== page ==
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ARC Review: Emily Wilde’s Encyclopedia of Faeries by Heather Fawcett

Publication Date: January 10, 2023


A curmudgeonly professor journeys to a small town in the far north to study faerie folklore and discovers dark fae magic, friendship, and love, in this heartwarming and enchanting fantasy.

Cambridge professor Emily Wilde is good at many things: She is the foremost expert on the study of faeries. She is a genius scholar and a meticulous researcher who is writing the world’s first encyclopaedia of faerie lore. But Emily Wilde is not good at people. She could never make small talk at a party–or even get invited to one. And she prefers the company of her books, her dog, Shadow, and the Fair Folk to other people.

So when she arrives in the hardscrabble village of Hrafnsvik, Emily has no intention of befriending the gruff townsfolk. Nor does she care to spend time with another new arrival: her dashing and insufferably handsome academic rival Wendell Bambleby, who manages to charm the townsfolk, get in the middle of Emily’s research, and utterly confound and frustrate her.

But as Emily gets closer and closer to uncovering the secrets of the Hidden Ones–the most elusive of all faeries–lurking in the shadowy forest outside the town, she also finds herself on the trail of another mystery: Who is Wendell Bambleby, and what does he really want? To find the answer, she’ll have to unlock the greatest mystery of all–her own heart.

My Review:

Rating: 5 out of 5.

This was absolutely delightful! I loved every second. One of my top reads of the year thus far and I suspect it will remain in the top 10 at least.

Emily Wilde is a gruff, curmudgeonly professor AND a woman of 30. She doesn’t know what to do with people or how to act around them (in fact, I am suspicious that she is autistic, because she displays a lot of the characteristics) and is constantly accidentally causing offense. However, she is a genius with faeries of all kinds and her expertise and ability to find the story that underlies a situation is unrivalled.

The book is written as her field notes, and her stubborn, perpetually annoyed (particularly at her colleague Bambleby, who attracts people as easily as she repels them) voice is so strong that it makes for incredibly enjoyable reading.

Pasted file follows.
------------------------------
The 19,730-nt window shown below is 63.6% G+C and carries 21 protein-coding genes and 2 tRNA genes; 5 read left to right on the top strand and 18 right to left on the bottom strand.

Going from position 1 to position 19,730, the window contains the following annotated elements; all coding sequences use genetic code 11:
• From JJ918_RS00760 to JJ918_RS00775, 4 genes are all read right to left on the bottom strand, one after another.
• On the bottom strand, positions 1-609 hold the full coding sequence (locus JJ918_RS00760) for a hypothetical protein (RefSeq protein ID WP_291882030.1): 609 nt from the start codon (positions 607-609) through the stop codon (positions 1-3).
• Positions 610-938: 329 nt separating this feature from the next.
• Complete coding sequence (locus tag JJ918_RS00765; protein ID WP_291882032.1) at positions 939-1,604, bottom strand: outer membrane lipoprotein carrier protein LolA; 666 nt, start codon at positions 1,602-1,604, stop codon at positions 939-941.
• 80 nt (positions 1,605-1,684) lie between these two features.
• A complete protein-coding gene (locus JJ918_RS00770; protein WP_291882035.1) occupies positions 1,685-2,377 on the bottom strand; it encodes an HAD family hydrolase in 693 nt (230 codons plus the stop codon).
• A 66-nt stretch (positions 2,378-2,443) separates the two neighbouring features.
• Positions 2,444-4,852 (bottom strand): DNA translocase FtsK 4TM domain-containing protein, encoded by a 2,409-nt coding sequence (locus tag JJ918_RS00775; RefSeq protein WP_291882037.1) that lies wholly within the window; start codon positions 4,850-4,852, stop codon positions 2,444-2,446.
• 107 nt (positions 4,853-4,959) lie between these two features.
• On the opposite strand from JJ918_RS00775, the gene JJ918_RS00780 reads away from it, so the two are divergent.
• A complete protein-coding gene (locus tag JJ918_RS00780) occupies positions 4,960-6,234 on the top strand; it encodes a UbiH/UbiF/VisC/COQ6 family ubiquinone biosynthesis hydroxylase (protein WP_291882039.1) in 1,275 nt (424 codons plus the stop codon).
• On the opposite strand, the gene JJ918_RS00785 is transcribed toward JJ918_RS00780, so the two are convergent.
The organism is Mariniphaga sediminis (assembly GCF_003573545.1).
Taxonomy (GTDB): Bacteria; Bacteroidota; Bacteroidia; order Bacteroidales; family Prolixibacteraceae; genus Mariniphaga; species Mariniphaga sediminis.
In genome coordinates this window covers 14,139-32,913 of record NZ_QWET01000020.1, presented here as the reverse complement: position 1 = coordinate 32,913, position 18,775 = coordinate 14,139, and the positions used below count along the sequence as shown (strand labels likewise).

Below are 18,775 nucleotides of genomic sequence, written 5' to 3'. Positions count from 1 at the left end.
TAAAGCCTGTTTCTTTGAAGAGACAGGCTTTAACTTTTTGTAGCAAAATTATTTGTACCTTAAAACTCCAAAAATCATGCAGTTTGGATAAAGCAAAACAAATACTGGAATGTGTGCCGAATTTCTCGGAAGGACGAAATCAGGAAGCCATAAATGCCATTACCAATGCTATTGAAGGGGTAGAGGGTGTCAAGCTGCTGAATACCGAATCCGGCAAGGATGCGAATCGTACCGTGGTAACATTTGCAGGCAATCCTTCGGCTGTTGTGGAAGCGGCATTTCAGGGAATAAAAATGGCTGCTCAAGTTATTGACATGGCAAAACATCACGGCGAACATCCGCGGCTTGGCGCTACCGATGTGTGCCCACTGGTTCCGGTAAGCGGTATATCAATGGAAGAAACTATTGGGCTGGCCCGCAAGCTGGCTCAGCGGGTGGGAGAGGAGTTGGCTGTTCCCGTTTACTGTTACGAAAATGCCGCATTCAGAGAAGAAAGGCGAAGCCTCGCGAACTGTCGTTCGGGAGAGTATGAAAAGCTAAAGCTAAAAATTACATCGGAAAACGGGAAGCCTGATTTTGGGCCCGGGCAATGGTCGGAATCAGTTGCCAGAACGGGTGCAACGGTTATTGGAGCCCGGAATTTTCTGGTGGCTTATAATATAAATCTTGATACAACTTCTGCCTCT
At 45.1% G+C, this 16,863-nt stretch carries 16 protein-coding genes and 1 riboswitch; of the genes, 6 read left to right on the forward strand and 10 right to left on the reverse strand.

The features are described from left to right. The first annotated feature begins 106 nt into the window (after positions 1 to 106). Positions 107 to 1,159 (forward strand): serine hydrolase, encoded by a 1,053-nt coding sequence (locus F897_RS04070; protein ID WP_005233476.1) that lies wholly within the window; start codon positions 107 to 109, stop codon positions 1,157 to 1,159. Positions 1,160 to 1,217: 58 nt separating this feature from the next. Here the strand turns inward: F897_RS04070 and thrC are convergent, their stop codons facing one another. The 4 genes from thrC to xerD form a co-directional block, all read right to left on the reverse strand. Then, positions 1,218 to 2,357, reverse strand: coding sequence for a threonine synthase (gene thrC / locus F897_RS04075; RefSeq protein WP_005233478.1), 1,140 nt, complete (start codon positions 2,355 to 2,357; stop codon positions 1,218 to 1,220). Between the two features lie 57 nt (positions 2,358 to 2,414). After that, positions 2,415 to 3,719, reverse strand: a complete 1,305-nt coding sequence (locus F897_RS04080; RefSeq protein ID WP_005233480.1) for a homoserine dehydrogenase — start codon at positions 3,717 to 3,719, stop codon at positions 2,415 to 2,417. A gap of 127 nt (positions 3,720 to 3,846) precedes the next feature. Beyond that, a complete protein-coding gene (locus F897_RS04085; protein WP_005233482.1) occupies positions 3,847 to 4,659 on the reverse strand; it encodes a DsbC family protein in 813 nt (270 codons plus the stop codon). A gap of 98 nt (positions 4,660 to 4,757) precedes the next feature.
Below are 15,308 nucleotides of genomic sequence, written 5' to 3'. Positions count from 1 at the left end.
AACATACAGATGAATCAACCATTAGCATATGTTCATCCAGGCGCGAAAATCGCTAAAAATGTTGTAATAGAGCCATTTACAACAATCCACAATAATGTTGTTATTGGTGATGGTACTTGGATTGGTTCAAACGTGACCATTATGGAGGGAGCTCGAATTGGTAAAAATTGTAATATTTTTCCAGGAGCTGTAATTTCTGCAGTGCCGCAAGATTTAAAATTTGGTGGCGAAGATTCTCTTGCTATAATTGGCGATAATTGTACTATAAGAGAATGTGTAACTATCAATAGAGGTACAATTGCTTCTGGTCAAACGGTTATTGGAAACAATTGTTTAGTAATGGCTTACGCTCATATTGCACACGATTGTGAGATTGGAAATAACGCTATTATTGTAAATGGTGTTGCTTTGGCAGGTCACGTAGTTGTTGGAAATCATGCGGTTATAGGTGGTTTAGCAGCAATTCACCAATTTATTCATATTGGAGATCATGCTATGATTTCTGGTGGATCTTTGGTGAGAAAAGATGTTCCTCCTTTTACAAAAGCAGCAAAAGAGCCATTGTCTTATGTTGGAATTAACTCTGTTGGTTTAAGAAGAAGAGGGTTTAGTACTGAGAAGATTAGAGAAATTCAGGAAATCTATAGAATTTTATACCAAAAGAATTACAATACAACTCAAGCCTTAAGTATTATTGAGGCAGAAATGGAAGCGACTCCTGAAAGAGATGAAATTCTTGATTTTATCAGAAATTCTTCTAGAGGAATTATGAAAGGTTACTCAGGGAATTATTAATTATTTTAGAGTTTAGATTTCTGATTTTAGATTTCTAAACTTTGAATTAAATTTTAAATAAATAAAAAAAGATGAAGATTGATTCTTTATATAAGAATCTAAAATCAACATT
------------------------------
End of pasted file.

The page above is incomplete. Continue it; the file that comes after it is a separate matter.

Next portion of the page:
I am so glad there is going to be another book because I could not get enough of Emily and Bambleby. Their love story was so exactly the type I adore, full of exasperation and grudgingly fond insults and a deep, hidden loyalty.

I also adored how Emily found the people of Hrafnsvik (and especially her colleague Bambleby) sneaking into her heart and becoming her friends quite against her will. It perplexed her greatly throughout the story, because she is so determined to care only for her research, and she doesn’t know what to do with the affection she feels and is shown.

*Thanks to NetGalley and Del Rey for providing an early copy for review.

Favorite Quotes:

I managed to drag my trunk up the dock and through the village—few were about, being most likely in their fields or fishing boats, but those few stared at me as only rural villagers at the edge of the known world can stare at a stranger.

Emily Wilde’s Encyclopedia of Faeries by Heather Fawcett

“Intellectual curiosity. I am an explorer, Wendell. I might call myself a scientist, but that is the heart of it. I wish to know the unknowable. To see what no mortal has seen, to—how does Lebel put it? To peel back the carpeting of the world and tumble into the stars.”

Emily Wilde’s Encyclopedia of Faeries by Heather Fawcett

He smiled again. “You are not so terrible, Em. You merely need friends who are dragons like you.”

Emily Wilde’s Encyclopedia of Faeries by Heather Fawcett

It is an intuition I have come to trust, for if you spend enough time studying the Folk, you become aware of how their behaviour follows the ancient warp and weft of stories, and to feel the way that pattern is unfolding before you. The third question is always the most important one.

Emily Wilde’s Encyclopedia of Faeries by Heather Fawcett

I snorted. “One doesn’t need magic if one knows enough stories.”

Emily Wilde’s Encyclopedia of Faeries by Heather Fawcett

He sighed. “Well, I don’t expect you to do anything with this information. I have grown rather used to pining, so it won’t put me out to keep at it, I suppose.”

Emily Wilde’s Encyclopedia of Faeries by Heather Fawcett

“You’ve done nothing but talk at me since I told you I loved you.”

“Is that a problem?” For he hadn’t said it as if it were.

Emily Wilde’s Encyclopedia of Faeries by Heather Fawcett

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